Of course there are always going to be additional challenges for family members, as well as their healthcare providers, when one or more of their children are diagnosed with autism. For families who also have to face challenges from a low-income situation though, the difficulties surrounding obtaining a proper diagnosis, as well as effective treatment for their child make it all that more challenging. Fortunately, the healthcare world is starting to wake up and take note of the specific obstacles facing low-income communities. Positive changes that can offer struggling families help and hope are becoming available.
Low-Income Stumbling Blocks
When a member of a low-income family requires any type of medical care, whether for a single visit or for a chronic condition such as autism, there are unique challenges. In sparsely populated areas such as Wyoming, Montana and Alaska, families may need to travel several hours to receive medical care and specialty care providers are often few and far between. Inner city areas pose different challenges. There may be medical care closer to home, but the healthcare organization serves a much larger population, making it difficult to get timely and accurate treatment from busy staff members.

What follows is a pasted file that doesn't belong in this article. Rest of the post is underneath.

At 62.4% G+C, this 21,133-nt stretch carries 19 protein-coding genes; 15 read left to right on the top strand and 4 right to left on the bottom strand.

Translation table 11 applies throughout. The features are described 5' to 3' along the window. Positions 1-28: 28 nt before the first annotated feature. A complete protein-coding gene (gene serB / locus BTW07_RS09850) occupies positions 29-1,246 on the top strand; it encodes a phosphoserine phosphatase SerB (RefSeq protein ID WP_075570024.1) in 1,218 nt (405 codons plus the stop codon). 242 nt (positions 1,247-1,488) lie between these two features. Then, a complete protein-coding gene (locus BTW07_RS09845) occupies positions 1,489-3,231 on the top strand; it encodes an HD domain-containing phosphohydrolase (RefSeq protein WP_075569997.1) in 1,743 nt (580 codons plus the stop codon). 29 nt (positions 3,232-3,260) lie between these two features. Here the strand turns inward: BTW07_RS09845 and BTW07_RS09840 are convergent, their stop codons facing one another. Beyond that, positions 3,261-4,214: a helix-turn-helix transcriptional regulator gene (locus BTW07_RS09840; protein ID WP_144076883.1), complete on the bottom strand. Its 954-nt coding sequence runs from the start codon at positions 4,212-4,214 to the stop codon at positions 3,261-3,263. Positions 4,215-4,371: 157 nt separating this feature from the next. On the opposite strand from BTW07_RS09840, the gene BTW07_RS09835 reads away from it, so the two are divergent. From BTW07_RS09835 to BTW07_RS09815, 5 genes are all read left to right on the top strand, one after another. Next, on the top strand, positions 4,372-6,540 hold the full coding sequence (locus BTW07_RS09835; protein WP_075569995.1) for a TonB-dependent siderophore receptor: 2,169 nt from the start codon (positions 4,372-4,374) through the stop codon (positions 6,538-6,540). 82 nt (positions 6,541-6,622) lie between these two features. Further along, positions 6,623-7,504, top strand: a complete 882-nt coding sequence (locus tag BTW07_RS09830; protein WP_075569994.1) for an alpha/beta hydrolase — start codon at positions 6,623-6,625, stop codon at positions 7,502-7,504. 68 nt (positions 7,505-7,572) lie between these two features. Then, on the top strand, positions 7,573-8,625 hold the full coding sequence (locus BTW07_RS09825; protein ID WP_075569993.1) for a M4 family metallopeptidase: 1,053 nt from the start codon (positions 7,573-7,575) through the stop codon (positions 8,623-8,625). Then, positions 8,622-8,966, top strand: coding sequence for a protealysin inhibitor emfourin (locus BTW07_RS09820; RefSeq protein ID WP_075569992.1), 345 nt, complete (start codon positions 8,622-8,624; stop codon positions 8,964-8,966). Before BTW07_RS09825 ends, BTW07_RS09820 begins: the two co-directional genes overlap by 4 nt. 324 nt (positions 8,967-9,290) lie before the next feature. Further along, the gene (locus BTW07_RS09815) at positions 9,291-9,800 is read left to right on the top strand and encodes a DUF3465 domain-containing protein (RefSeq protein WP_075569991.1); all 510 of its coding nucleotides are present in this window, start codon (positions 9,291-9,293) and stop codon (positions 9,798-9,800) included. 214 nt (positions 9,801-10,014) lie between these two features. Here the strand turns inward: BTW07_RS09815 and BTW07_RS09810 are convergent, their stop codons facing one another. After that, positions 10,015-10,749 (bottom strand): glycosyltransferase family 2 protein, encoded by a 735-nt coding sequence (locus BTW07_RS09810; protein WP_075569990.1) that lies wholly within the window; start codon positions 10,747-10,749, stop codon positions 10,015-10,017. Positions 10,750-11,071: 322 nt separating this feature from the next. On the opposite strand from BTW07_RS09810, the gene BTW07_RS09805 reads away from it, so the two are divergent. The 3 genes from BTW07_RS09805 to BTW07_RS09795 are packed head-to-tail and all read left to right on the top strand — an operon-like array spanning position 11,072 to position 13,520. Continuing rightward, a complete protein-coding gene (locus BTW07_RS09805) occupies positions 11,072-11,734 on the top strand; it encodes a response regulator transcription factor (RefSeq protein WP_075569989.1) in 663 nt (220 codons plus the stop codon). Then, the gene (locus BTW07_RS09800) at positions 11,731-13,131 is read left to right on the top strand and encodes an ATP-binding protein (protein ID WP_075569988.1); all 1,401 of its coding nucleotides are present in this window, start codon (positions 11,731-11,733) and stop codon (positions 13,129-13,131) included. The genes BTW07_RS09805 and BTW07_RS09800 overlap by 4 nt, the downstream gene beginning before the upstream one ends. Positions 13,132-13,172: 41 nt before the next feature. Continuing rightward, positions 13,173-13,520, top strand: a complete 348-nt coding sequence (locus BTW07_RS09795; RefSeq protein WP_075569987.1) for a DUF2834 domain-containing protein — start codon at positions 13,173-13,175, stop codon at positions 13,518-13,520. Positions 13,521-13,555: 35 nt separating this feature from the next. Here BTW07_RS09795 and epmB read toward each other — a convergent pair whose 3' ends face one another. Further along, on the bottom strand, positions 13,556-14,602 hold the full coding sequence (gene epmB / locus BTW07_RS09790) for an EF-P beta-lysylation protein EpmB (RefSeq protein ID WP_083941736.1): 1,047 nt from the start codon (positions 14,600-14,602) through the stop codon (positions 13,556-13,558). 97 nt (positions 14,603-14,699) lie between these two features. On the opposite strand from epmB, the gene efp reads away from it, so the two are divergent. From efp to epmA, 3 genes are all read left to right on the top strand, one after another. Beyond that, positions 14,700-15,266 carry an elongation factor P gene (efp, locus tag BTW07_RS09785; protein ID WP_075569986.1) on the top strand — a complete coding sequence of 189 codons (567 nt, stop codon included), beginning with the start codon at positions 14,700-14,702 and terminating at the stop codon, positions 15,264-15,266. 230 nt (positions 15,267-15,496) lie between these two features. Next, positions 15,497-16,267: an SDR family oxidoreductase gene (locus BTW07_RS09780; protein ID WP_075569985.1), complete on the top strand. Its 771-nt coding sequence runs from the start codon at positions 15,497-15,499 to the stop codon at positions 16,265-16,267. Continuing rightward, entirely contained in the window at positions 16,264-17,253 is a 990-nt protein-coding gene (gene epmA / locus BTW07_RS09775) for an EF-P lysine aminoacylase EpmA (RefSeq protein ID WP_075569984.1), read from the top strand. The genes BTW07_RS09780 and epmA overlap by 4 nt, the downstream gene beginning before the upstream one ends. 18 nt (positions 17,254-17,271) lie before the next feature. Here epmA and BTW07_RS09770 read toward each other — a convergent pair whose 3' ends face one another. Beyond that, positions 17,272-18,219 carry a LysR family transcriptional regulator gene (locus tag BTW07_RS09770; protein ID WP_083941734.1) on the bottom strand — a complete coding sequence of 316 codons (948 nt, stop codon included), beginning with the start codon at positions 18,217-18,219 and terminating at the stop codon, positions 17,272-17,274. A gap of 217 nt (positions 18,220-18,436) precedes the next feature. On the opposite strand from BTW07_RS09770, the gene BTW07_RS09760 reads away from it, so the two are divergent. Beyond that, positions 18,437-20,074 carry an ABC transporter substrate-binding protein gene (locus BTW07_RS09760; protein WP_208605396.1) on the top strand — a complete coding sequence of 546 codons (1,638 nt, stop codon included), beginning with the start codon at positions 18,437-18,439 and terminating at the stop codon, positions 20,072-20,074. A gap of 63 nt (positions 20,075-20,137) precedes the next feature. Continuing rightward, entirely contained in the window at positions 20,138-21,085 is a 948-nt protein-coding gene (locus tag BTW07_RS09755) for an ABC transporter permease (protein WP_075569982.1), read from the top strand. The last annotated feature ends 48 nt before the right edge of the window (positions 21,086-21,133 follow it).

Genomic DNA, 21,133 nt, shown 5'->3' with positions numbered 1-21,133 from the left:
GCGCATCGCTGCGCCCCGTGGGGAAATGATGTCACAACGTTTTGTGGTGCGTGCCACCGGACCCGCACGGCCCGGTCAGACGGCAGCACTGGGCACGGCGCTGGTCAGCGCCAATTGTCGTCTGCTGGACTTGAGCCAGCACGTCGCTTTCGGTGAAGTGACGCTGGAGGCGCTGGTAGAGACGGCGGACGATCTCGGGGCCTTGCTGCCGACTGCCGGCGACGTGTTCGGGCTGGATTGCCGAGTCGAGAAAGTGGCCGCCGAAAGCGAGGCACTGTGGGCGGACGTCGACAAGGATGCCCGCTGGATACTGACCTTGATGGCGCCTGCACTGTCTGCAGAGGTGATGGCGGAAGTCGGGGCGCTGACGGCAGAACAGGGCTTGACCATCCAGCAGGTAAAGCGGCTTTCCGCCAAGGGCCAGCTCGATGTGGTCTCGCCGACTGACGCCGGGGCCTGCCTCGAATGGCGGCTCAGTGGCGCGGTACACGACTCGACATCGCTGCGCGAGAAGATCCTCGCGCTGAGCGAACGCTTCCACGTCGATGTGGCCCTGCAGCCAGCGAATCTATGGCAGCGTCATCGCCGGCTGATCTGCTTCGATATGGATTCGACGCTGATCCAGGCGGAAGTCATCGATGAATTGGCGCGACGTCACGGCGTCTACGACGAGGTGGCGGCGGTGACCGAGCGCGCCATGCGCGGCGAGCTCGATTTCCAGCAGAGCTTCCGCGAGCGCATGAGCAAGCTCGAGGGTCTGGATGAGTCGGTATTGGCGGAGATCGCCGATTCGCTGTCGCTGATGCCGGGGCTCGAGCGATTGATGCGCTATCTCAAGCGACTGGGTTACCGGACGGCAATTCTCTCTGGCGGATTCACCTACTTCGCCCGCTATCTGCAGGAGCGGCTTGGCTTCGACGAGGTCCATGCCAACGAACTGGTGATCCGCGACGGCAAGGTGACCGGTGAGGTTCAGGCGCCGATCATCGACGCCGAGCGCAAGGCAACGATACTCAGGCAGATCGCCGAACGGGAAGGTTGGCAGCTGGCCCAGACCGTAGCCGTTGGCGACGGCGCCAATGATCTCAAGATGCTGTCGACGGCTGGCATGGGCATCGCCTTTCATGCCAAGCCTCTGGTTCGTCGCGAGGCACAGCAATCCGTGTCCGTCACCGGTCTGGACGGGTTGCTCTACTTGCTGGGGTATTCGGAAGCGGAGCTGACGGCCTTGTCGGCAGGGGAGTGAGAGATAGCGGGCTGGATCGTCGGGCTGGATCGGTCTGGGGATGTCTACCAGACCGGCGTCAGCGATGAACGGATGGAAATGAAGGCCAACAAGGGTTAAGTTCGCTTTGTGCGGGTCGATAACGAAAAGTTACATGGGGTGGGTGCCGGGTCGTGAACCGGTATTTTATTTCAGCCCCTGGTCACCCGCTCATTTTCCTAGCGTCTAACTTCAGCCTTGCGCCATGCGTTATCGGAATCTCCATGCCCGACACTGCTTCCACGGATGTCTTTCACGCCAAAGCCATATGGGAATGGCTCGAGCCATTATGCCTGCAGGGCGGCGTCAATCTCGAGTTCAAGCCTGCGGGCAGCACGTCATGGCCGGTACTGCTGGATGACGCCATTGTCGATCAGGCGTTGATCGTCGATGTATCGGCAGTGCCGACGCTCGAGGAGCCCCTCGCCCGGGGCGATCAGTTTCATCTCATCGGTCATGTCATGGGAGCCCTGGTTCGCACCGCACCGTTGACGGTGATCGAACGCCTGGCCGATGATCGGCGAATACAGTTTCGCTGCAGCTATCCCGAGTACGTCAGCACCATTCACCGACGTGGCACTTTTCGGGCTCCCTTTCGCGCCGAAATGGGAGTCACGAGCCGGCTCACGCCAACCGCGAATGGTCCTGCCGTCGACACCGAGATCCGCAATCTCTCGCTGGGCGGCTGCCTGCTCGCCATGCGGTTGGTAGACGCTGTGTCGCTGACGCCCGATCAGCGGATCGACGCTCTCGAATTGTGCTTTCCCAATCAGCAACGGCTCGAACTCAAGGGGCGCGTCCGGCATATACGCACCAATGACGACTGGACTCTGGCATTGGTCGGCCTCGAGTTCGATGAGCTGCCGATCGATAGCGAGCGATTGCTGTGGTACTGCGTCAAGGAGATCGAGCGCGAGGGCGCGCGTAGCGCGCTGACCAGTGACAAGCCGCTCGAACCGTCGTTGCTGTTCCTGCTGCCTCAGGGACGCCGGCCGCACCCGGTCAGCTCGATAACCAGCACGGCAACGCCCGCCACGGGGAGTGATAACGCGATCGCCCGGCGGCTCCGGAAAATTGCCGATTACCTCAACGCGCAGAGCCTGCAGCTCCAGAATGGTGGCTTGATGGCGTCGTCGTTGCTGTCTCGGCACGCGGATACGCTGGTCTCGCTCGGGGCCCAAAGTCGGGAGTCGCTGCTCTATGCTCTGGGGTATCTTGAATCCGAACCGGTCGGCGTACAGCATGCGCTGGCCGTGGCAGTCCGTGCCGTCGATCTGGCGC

Language barriers can pose an additional obstacle, making it difficult to receive a proper diagnosis that should be followed up with consistent extended care. For patients who use English as a second language, when the vast majority of healthcare professionals in the U.S. speak English, it makes breaking through low-income barriers that much more difficult.
There are increasing efforts to combat an often overlooked, or at least a delayed diagnosis, for a low-income child who needs care for autism. There is now a discernable push from community groups and scientists to have physicians that serve low-income communities -- and the pediatricians especially, to receive autism training so they can identify, diagnosis, and recommend autism treatment for their patients. Essentially, bringing the expertise to the patients rather than expecting them to search over a large geographical area for specialty care.
There are also community groups such as Grupo Salto that serve in low-income areas that can provide assistance to break through language barriers, as well as provide additional practical assistance such as driving families to healthcare centers offering the expertise necessary to treat autistic children. Of course, it is especially challenging for anyone to find the time and the resources to work in order to gain access to medical insurance. For those who simply cannot manage caring for an autistic child, along with other children in the family, government resources such as Medicaid are also available.
If you are interested in more information on this and related topics, visit the Behavioral Health section of our blog.
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